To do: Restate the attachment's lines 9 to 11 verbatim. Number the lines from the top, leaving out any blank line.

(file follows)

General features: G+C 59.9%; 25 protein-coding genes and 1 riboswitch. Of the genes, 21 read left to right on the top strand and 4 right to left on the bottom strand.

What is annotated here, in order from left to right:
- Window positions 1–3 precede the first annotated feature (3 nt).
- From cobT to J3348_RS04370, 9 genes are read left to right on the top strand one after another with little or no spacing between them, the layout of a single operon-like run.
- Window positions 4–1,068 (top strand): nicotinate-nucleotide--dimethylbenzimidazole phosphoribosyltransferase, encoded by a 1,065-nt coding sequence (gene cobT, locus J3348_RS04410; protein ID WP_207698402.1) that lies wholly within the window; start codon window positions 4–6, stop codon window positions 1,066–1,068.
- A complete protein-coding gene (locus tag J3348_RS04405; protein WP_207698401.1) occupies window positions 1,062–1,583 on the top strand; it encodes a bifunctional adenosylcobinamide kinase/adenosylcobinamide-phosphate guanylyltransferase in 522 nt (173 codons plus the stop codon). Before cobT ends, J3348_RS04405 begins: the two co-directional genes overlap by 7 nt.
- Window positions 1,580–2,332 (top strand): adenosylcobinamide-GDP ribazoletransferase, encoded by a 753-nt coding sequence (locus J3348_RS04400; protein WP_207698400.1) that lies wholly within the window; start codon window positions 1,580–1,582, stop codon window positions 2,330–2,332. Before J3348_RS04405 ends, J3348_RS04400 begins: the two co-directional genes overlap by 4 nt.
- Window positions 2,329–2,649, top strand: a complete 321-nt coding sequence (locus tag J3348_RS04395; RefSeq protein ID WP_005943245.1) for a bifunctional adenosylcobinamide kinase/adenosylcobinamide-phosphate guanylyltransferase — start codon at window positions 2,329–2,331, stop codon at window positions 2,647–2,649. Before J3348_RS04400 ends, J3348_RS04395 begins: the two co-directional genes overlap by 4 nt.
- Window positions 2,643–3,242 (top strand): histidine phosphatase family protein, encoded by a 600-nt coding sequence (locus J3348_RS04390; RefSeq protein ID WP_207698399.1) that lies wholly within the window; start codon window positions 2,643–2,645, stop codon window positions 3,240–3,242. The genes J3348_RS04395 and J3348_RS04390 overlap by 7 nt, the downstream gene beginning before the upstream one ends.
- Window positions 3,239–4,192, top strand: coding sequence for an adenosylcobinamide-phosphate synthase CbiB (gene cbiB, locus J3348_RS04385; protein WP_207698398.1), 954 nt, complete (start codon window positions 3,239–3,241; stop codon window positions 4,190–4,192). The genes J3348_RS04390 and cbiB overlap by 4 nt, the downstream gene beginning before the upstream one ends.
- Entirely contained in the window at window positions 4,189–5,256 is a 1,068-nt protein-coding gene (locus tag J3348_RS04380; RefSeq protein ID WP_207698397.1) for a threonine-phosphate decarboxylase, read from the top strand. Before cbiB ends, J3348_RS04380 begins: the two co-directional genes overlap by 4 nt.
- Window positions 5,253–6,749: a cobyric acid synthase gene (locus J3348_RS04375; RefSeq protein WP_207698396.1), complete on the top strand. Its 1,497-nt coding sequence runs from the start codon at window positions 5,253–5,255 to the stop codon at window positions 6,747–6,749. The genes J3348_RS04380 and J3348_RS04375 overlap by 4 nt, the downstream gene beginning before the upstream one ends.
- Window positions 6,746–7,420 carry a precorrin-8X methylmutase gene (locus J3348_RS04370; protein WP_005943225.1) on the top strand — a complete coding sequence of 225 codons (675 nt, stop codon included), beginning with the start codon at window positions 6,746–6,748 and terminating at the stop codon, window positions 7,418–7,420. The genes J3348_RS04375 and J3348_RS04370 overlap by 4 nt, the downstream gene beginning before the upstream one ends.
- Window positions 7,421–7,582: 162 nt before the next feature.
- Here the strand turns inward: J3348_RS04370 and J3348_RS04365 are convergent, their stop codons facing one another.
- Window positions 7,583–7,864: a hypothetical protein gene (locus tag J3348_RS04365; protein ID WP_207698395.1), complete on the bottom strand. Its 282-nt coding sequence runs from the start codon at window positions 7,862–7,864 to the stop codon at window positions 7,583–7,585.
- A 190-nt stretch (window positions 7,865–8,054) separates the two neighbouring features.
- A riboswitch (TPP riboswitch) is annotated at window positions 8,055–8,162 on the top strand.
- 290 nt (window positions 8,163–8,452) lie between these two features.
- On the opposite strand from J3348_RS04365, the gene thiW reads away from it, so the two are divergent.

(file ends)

- Window positions 2,643–3,242 (top strand): histidine phosphatase family protein, encoded by a 600-nt coding sequence (locus J3348_RS04390; RefSeq protein ID WP_207698399.1) that lies wholly within the window; start codon window positions 2,643–2,645, stop codon window positions 3,240–3,242. The genes J3348_RS04395 and J3348_RS04390 overlap by 7 nt, the downstream gene beginning before the upstream one ends.
- Window positions 3,239–4,192, top strand: coding sequence for an adenosylcobinamide-phosphate synthase CbiB (gene cbiB, locus J3348_RS04385; protein WP_207698398.1), 954 nt, complete (start codon window positions 3,239–3,241; stop codon window positions 4,190–4,192). The genes J3348_RS04390 and cbiB overlap by 4 nt, the downstream gene beginning before the upstream one ends.
- Entirely contained in the window at window positions 4,189–5,256 is a 1,068-nt protein-coding gene (locus tag J3348_RS04380; RefSeq protein ID WP_207698397.1) for a threonine-phosphate decarboxylase, read from the top strand. Before cbiB ends, J3348_RS04380 begins: the two co-directional genes overlap by 4 nt.